A Particular Kind of Black Man
“a subtle novel that pulls you into the minutae of the story. The delight is in the detail. It is the drawing of the characters, the setting of the situations—usually of acerbic hardship—and the pacing of the experiences that will draw the reader in.”
A Particular Kind of Black Man is a straightforward story. A Nigerian man easily gets a visa to study at Weber State University in Utah and finds he is nearly the only black man for miles around. He chooses Utah because he likes to be alone, and he doesn’t want to be where Africans have settled. He brings a wife with him who becomes overwhelmed by schizophrenia and returns home, leaving him with two sons.
Despite his degree, such is the level of prejudice, he can only get lower working-class jobs. He never realizes the American Dream. A stepmother is found on a visit to Nigeria. She, too, leaves him. The sons grow up in Dallas that the father decides is more accepting of black people than Utah. One son, the narrator, Tunde, does well academically and goes to the well-known Morehouse College (where Martin Luther King studied). He has a girlfriend who persuades him to visit Nigeria to see his mother. He does. The welcome from his unknown family is stupendous.
That’s it. No great surprises. No totally unexpected twists in the telling. Not up in the star league of top Nigerian novelists—the likes of Nobel Prize winner Wole Soyinka, Man Booker Prize winners, Ben Okri and Chinua Achebe, and also two up and coming women, Helen Oyeyemi and Chimamanda Ngozi Adichie who wrote Americanah, the only other Nigerian novel besides A Particular Kind of Black Man to be set in the US.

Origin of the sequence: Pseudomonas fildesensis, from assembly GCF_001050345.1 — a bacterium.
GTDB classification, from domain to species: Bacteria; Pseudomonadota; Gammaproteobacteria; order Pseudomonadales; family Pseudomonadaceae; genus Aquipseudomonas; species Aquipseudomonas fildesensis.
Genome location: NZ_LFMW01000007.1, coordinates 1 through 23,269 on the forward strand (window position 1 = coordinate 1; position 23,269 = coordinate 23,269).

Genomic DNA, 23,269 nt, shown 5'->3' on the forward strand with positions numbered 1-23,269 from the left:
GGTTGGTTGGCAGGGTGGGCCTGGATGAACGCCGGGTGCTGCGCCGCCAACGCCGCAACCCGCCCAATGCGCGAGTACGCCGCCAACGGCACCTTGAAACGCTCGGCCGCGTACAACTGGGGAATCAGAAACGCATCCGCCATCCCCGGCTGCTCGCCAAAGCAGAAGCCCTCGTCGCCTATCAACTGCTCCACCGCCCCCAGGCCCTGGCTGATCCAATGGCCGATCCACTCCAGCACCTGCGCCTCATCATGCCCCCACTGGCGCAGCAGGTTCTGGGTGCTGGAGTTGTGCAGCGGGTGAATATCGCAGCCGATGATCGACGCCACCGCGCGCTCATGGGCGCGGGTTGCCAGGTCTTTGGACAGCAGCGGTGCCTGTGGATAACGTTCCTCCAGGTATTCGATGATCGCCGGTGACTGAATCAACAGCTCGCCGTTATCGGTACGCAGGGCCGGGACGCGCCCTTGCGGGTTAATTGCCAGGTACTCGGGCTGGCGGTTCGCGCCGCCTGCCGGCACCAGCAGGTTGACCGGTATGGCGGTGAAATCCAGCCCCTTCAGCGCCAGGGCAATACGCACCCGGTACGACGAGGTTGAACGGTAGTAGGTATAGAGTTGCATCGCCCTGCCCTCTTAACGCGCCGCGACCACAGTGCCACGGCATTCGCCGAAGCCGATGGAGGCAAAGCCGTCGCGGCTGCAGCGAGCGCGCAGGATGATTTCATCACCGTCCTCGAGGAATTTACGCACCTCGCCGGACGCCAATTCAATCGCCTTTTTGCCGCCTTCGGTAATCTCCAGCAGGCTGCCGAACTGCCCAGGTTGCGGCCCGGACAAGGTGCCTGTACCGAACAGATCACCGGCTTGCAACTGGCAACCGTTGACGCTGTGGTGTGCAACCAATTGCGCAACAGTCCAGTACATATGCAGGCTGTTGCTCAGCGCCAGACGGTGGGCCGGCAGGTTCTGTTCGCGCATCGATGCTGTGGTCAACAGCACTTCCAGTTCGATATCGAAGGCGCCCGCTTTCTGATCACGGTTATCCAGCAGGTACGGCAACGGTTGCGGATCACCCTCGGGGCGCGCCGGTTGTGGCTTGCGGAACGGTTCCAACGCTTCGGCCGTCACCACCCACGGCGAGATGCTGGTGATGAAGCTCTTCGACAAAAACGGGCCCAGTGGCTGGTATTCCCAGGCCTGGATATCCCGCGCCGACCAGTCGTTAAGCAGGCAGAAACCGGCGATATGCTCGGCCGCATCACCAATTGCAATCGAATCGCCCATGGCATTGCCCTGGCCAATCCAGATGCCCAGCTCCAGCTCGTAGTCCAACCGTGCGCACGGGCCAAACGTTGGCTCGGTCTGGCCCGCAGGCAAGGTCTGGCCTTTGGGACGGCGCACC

Nevertheless, if not in the top class in this African country, which has made good novel writing an industry, Folarin’s is a subtle novel that pulls you into the minutae of the story. The delight is in the detail. It is the drawing of the characters, the setting of the situations—usually of acerbic hardship—and the pacing of the experiences that will draw the reader in. The truths about human longing and desire are laid bare in Tunde’s character. The pain of failure combined with the willed urge to look happy in public and to bring his boys up to be independently minded, strong-willed and well-educated young men are touchingly and poignantly manifest in his father.